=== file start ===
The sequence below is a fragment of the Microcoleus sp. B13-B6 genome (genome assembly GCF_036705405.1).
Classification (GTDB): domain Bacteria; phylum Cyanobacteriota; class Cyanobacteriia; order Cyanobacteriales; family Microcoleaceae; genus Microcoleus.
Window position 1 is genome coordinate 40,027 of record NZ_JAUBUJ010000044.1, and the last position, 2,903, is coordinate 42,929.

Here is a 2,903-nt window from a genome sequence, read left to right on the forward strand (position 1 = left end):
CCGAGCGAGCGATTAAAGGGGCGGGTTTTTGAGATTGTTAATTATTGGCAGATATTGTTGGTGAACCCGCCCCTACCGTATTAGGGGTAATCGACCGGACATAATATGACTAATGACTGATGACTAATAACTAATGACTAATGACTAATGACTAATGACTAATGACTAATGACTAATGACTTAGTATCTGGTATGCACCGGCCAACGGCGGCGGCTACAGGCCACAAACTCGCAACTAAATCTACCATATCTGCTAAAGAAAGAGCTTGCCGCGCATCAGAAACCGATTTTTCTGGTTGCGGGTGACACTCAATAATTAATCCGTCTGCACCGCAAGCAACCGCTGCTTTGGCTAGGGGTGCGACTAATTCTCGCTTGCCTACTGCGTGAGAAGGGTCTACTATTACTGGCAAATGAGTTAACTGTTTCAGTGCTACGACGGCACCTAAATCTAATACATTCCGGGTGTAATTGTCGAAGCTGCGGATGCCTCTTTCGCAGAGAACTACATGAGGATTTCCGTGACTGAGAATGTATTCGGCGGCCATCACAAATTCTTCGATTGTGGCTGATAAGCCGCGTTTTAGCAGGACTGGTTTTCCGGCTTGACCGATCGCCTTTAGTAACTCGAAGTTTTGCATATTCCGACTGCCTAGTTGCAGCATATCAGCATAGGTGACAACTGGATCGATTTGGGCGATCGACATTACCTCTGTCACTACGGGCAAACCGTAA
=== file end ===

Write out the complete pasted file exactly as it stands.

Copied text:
The sequence below is a fragment of the Microcoleus sp. B13-B6 genome (genome assembly GCF_036705405.1).
Classification (GTDB): domain Bacteria; phylum Cyanobacteriota; class Cyanobacteriia; order Cyanobacteriales; family Microcoleaceae; genus Microcoleus.
Window position 1 is genome coordinate 40,027 of record NZ_JAUBUJ010000044.1, and the last position, 2,903, is coordinate 42,929.

Here is a 2,903-nt window from a genome sequence, read left to right on the forward strand (position 1 = left end):
CCGAGCGAGCGATTAAAGGGGCGGGTTTTTGAGATTGTTAATTATTGGCAGATATTGTTGGTGAACCCGCCCCTACCGTATTAGGGGTAATCGACCGGACATAATATGACTAATGACTGATGACTAATAACTAATGACTAATGACTAATGACTAATGACTAATGACTAATGACTAATGACTTAGTATCTGGTATGCACCGGCCAACGGCGGCGGCTACAGGCCACAAACTCGCAACTAAATCTACCATATCTGCTAAAGAAAGAGCTTGCCGCGCATCAGAAACCGATTTTTCTGGTTGCGGGTGACACTCAATAATTAATCCGTCTGCACCGCAAGCAACCGCTGCTTTGGCTAGGGGTGCGACTAATTCTCGCTTGCCTACTGCGTGAGAAGGGTCTACTATTACTGGCAAATGAGTTAACTGTTTCAGTGCTACGACGGCACCTAAATCTAATACATTCCGGGTGTAATTGTCGAAGCTGCGGATGCCTCTTTCGCAGAGAACTACATGAGGATTTCCGTGACTGAGAATGTATTCGGCGGCCATCACAAATTCTTCGATTGTGGCTGATAAGCCGCGTTTTAGCAGGACTGGTTTTCCGGCTTGACCGATCGCCTTTAGTAACTCGAAGTTTTGCATATTCCGACTGCCTAGTTGCAGCATATCAGCATAGGTGACAACTGGATCGATTTGGGCGATCGACATTACCTCTGTCACTACGGGCAAACCGTAA